A new class at Penn State is a video gamer’s dream—or just the perfect thing if you have ever wanted to design your own virtual realm.
Starting this fall, a new course, Game 180N (GN; GA; Inter-domain) The Art and Science of Virtual Worlds, will be offered to first-year students at Penn State Lehigh Valley and Penn State Schuylkill. The course will focus on the physics and foundations of virtual worlds, virtual world planning and design, interactive fiction narration, and application of technologies used for virtual world input and creation, including virtual reality headsets and a variety of web- and computer-based software packages.
The course, two years in the making, has been led by Jeffrey Stone, an assistant professor of information sciences and technology at the Lehigh Valley campus, and was supported in part by an Integrative Studies Seed Grant from the Office for General Education.
“Students will come up with their own idea of a virtual world,” said Stone. “It’s a vague concept intentionally so students can follow their own passion.”
The multi-disciplinary course will be the perfect marriage of narrative arts and physical sciences. It will be taught at the Schuylkill campus by its developers: Michael Gallis, an associate professor of physics, and Nicole Andel, an associate teaching professor of English. At Lehigh Valley, the course will be taught by Stone; Daniel Jackson, an assistant teaching professor of physics; and Michelle Kaschak, an assistant teaching professor of English.
To help point students in the right direction for their virtual realms, faculty have been diving into the vast world of computer-generated creation.
In the course, students will work in teams to construct the various virtual environments and characters, applying a combination of 360-degree video, programming, and digital imagery.
“Mike’s role, being the physicist, is to help them learn about the different physics concepts behind virtual reality and virtual worlds—things like motion and light—so that their ideas can be grounded in what’s feasible, practical, and real,” explained Stone.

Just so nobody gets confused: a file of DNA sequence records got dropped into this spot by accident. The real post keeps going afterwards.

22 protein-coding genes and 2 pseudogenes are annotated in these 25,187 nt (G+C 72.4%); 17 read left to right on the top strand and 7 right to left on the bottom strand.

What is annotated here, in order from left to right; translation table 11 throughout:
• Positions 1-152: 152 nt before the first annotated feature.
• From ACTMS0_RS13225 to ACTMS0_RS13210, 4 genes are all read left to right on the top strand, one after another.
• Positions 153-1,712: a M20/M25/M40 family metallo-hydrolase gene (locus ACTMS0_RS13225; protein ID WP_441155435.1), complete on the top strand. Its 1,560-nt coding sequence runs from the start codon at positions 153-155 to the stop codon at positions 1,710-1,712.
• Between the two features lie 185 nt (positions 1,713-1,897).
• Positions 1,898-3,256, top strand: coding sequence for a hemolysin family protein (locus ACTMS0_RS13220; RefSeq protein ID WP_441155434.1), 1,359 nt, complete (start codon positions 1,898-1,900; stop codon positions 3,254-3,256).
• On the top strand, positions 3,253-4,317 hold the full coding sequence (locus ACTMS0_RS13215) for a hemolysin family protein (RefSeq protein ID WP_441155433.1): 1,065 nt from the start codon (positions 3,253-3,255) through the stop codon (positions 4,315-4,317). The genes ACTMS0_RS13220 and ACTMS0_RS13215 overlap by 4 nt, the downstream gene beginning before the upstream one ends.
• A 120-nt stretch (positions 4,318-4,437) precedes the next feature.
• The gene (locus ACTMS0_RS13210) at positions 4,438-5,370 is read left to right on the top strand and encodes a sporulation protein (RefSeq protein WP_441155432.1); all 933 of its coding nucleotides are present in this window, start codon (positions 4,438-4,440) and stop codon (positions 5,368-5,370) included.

Gallis wants students to learn about the science of observation, including how they make measurements in the virtual world and how they model what is happening in the physical world. In the virtual realm, this becomes interesting, as things can depart from a model for a number of reasons, one of which is due to the fact that virtual worlds may not be exactly correct or complete.
“Virtual reality is useful for is training simulations,” said Gallis. “Part of what we are trying to convey is not just ‘Hey, virtual worlds are cool,’ but they’re actually useful in a variety of situations: training simulations, testing, and it is contingent upon the veracity of the model.”
The narrative arts aspect of the course will examine what the story and narrative of the virtual world will be and how it will be expressed.
Coming from a background in theater, Andel is used to storytelling. As a graduate student, she co-founded a medieval and renaissance drama troupe. Recently, she taught a course on video game literature and she found the opportunity to apply her production expertise.
“I’ve taken the skills I have gained from producing, directing, and thinking in 3-D as a narrative and brought them over to VR,” said Andel. “Part of the class is discussing how to embody a story and how it’s different than it usually occurs in drama, where there is an audience watching people on a stage. Storytelling is different with an avatar.”
For students, there are many options for future careers in the video game industry, as many skills sets are involved.
“There’s lots of room, career-wise; if you ever look at the credits list on video games you will see a large number of people involved in a wide variety of specializations. The budgets for these projects can be tens of millions of dollars,” said Gallis. “They can rival the most expensive movie productions.”
Students will walk away from this course excited and prepared for a growing industry.
“Right now, we’re training people for jobs that aren’t created yet,” Andel said. “We hope that students will gain the skills they need to do these types of jobs in the future; courses like this help them become acquainted with everyday jobs they might be asked to do.”
Andel hopes professors will branch out into teaching similar non-traditional courses in the future.
“My hope is more instructors will embrace these kinds of courses and modes of teaching in really exciting ways.”